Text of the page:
We watched the boats feed the fish through water cannons that deliver just the right mix of food for the fish without polluting the water with excess.
As we headed up the Gordon River Captain Andy reduced our speed and cut one of the engines explaining that that the tourist boats made sure to preserve the tranquility of the area and reduce the wash as much as was possible. Their boat is specially designed to minimise the wash and therefore their impact on the area.
You can see from the picture of the wash not only how slight it is but also that the colour of the river water is very interesting. It’s not dirty. In fact the water in Tasmania is some of the cleanest in the world. The colour is due to the presence of tannin in the water. It’s the colour of weak tea.
Our next stop along the way was to Sarah Island. Here we docked and disembarked for a tour of the island.
Our guide was the very entertaining Ingrid who gave a good insight to the history of the island as a convict gaol. As we visited each area of the island inspecting the ruins she demonstrated a deep knowledge of the history and told it as an engaging tale of hardship, humour and the undeniable spirit of those poor souls transported to the other side of the world.
As we moved away from Sarah Island passing along the peaceful river admiring the view around each bend we were then treated to a buffet lunch.
The bar was open and a glass of bubbles was the perfect accompaniment to our lunch. There was plenty of food with the highlight some local smoked salmon.
After lunch were treated to a walk through a part of the rainforest deep within the World Heritage Area, only accessible by boat. There is a boardwalk that has been built to allow visitors to the area to experience the beauty without disturbing it.
The forest is so ancient that there are very few birds as it existed before their evolution. It relies completely on the weather for pollination and it is eerily silent compared to a regular bush walk.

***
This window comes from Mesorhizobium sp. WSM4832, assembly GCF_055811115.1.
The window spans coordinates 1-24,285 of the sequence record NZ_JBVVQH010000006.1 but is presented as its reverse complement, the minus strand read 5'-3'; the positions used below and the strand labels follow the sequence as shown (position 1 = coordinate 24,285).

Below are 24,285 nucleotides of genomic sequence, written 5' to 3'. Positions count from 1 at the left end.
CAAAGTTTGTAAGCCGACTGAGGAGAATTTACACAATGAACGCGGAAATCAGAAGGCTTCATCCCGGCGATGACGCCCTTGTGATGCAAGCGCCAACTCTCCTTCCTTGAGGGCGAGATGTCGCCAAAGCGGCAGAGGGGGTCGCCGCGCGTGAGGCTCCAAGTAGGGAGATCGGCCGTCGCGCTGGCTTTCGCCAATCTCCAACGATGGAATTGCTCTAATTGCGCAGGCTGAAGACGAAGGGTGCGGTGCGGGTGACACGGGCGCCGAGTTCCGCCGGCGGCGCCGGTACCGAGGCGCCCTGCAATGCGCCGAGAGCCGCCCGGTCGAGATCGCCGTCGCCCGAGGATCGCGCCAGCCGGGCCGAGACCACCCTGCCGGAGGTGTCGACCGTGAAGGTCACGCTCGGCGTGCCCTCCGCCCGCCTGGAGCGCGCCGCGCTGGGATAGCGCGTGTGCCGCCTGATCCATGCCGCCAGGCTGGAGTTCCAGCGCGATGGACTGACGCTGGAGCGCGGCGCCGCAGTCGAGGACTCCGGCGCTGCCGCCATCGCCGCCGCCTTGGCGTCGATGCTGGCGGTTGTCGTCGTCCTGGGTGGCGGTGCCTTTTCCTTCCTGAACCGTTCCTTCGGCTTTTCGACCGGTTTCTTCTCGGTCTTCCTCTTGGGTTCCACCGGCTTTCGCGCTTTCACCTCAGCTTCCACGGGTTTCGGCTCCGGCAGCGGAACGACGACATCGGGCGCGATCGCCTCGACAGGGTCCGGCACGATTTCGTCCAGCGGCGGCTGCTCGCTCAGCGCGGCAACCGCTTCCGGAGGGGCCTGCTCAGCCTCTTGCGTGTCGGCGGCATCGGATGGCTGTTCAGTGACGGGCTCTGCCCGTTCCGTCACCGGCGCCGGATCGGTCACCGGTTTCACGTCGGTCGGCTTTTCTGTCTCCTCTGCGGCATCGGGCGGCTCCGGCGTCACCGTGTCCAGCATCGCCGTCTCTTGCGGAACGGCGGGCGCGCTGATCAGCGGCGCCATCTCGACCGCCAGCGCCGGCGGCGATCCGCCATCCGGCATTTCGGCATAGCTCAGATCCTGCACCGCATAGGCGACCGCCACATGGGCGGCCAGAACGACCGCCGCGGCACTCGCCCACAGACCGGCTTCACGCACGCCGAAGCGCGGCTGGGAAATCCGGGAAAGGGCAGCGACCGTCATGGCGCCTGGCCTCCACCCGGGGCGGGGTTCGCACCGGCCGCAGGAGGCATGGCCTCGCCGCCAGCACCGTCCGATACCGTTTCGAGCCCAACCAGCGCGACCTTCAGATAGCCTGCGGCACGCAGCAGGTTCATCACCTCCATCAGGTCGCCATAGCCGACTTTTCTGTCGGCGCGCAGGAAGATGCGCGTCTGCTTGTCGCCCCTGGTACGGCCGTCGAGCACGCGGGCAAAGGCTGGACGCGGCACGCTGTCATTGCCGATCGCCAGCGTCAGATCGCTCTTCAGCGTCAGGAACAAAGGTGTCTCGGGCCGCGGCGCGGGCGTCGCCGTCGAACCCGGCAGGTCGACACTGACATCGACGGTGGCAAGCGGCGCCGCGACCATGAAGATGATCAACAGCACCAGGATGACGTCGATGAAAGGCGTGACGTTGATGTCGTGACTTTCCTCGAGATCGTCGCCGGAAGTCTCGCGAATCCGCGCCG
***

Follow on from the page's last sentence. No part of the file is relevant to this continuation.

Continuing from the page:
There are trees there hundreds of years old with interesting and unfamiliar fungi.
The rainforest walk was our last trip onto land before heading back to Strahan.
We loved the whole trip particularly how Captain Andy welcomed guests into his cabin for a chat. He was interesting to talk to and he had a great sense of humour. His love of the area was evident and his depth of knowledge admirable. This personal contact with the passengers made the trip all the memorable. It was husband Andy’s third time on the World Heritage Cruise and my first. I would love to return and experience it again. There were so many parts to the trip it’s almost too much for just once.
At the end of our journey we stopped at the local mill to see how the recovered Huan pine is treated. These are trees that were felled and left for some reason during the logging era.
Strahan was a highlight of our Tasmanian adventure. I hope to come back and spend a little longer one day.
Near the end of our trip our Captain mentioned the Hogarth Falls in Strahan. Making the most of the last of the daylight we made the quick walk to the falls. It was a lovely way to finish the day.
We rounded out our day with dinner at the local pub.
Strahan was our last stop before returning to Hobart.
Photos in my blog are a mix of iPhone snaps and photos edited in light room from my Nikon D500.